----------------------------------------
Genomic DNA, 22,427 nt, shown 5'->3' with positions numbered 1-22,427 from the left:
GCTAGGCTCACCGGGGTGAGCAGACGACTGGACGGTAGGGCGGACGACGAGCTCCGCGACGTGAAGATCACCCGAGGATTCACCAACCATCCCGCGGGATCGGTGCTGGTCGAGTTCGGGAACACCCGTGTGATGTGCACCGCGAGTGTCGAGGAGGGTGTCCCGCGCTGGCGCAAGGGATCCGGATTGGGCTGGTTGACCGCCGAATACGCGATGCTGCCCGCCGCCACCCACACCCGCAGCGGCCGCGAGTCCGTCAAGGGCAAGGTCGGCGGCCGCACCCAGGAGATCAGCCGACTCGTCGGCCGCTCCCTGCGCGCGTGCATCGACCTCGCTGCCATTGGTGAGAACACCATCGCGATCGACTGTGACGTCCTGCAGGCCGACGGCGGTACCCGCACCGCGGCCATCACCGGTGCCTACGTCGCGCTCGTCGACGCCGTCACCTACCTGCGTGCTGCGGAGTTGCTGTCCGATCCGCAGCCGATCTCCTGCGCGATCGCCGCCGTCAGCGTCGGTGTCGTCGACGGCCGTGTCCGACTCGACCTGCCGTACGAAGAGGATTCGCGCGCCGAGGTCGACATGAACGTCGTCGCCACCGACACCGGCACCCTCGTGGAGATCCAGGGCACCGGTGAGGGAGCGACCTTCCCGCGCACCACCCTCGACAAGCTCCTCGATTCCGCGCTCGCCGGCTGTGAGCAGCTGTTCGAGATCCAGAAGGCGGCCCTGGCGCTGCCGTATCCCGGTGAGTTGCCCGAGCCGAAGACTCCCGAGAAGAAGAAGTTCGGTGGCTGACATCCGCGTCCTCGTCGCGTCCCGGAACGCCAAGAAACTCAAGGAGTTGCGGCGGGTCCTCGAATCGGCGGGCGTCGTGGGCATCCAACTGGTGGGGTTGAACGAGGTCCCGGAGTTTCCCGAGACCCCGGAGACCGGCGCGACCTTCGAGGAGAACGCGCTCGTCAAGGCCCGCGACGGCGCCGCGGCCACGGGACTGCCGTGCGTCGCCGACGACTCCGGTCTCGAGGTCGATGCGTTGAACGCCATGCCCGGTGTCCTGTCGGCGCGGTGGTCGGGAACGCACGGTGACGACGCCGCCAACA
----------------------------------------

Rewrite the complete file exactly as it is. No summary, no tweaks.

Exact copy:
Genomic DNA, 22,427 nt, shown 5'->3' with positions numbered 1-22,427 from the left:
GCTAGGCTCACCGGGGTGAGCAGACGACTGGACGGTAGGGCGGACGACGAGCTCCGCGACGTGAAGATCACCCGAGGATTCACCAACCATCCCGCGGGATCGGTGCTGGTCGAGTTCGGGAACACCCGTGTGATGTGCACCGCGAGTGTCGAGGAGGGTGTCCCGCGCTGGCGCAAGGGATCCGGATTGGGCTGGTTGACCGCCGAATACGCGATGCTGCCCGCCGCCACCCACACCCGCAGCGGCCGCGAGTCCGTCAAGGGCAAGGTCGGCGGCCGCACCCAGGAGATCAGCCGACTCGTCGGCCGCTCCCTGCGCGCGTGCATCGACCTCGCTGCCATTGGTGAGAACACCATCGCGATCGACTGTGACGTCCTGCAGGCCGACGGCGGTACCCGCACCGCGGCCATCACCGGTGCCTACGTCGCGCTCGTCGACGCCGTCACCTACCTGCGTGCTGCGGAGTTGCTGTCCGATCCGCAGCCGATCTCCTGCGCGATCGCCGCCGTCAGCGTCGGTGTCGTCGACGGCCGTGTCCGACTCGACCTGCCGTACGAAGAGGATTCGCGCGCCGAGGTCGACATGAACGTCGTCGCCACCGACACCGGCACCCTCGTGGAGATCCAGGGCACCGGTGAGGGAGCGACCTTCCCGCGCACCACCCTCGACAAGCTCCTCGATTCCGCGCTCGCCGGCTGTGAGCAGCTGTTCGAGATCCAGAAGGCGGCCCTGGCGCTGCCGTATCCCGGTGAGTTGCCCGAGCCGAAGACTCCCGAGAAGAAGAAGTTCGGTGGCTGACATCCGCGTCCTCGTCGCGTCCCGGAACGCCAAGAAACTCAAGGAGTTGCGGCGGGTCCTCGAATCGGCGGGCGTCGTGGGCATCCAACTGGTGGGGTTGAACGAGGTCCCGGAGTTTCCCGAGACCCCGGAGACCGGCGCGACCTTCGAGGAGAACGCGCTCGTCAAGGCCCGCGACGGCGCCGCGGCCACGGGACTGCCGTGCGTCGCCGACGACTCCGGTCTCGAGGTCGATGCGTTGAACGCCATGCCCGGTGTCCTGTCGGCGCGGTGGTCGGGAACGCACGGTGACGACGCCGCCAACA